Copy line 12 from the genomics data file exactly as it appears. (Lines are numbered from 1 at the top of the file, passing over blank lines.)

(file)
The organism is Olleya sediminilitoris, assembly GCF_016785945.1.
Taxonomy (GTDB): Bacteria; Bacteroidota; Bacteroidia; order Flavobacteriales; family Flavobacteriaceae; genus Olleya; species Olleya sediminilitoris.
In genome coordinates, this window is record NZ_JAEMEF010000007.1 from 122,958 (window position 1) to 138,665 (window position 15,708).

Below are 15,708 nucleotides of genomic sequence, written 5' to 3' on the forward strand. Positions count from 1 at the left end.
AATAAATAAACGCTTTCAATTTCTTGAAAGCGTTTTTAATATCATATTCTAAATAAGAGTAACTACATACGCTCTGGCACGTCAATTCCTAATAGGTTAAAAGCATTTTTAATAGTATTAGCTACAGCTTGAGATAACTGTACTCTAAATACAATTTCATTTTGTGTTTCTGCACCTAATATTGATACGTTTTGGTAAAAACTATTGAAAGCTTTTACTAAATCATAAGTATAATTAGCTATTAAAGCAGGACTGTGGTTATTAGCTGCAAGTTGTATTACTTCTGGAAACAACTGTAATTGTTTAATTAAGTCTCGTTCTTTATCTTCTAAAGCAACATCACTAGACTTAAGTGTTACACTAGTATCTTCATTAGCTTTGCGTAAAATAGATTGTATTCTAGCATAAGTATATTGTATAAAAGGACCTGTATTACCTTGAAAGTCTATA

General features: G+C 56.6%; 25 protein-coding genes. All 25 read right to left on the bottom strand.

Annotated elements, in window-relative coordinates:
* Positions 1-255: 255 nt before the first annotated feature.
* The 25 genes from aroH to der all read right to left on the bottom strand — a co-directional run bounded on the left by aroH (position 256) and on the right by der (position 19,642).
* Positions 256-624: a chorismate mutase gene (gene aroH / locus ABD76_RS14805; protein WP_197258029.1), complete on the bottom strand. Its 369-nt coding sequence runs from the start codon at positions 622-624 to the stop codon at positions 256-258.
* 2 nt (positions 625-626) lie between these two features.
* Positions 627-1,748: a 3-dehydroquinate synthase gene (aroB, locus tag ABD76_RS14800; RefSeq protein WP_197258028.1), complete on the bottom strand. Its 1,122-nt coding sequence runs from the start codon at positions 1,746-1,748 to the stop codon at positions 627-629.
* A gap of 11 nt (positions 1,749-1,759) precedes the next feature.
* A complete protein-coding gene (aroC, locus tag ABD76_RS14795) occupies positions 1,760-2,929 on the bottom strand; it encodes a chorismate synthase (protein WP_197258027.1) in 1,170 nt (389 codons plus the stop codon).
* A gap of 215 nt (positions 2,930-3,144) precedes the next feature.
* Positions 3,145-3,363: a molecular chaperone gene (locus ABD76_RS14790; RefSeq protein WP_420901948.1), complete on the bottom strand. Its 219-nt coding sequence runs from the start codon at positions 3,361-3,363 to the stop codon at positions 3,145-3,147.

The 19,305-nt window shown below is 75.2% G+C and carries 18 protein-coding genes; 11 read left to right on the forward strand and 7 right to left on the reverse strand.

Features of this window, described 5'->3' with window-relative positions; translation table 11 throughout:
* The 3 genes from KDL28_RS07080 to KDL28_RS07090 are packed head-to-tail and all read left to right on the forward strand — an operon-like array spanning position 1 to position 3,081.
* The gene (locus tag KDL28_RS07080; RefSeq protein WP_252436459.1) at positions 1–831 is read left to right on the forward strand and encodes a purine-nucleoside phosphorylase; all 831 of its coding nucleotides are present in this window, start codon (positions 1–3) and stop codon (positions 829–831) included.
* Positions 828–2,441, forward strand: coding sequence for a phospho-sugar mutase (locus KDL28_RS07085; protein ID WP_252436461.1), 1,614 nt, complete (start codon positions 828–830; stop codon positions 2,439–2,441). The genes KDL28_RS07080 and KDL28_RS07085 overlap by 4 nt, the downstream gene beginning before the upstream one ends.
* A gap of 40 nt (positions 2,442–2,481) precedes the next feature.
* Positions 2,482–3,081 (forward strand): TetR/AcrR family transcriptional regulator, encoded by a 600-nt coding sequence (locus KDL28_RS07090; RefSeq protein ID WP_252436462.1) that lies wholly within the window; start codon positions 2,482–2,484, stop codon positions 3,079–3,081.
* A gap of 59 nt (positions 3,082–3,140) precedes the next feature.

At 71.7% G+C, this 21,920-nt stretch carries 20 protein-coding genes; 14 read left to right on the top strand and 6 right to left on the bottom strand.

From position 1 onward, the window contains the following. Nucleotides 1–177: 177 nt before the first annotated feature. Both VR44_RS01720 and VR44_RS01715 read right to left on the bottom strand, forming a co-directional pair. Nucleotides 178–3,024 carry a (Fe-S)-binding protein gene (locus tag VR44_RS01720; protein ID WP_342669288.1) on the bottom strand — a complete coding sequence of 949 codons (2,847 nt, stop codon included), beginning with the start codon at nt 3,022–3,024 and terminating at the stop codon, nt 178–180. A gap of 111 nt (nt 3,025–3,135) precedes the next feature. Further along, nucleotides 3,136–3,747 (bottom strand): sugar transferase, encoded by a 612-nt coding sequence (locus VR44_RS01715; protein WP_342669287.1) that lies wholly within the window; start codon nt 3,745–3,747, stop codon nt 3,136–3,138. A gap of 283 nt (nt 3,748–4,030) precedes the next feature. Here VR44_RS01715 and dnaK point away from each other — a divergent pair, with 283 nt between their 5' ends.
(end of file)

* Positions 627-1,748: a 3-dehydroquinate synthase gene (aroB, locus tag ABD76_RS14800; RefSeq protein WP_197258028.1), complete on the bottom strand. Its 1,122-nt coding sequence runs from the start codon at positions 1,746-1,748 to the stop codon at positions 627-629.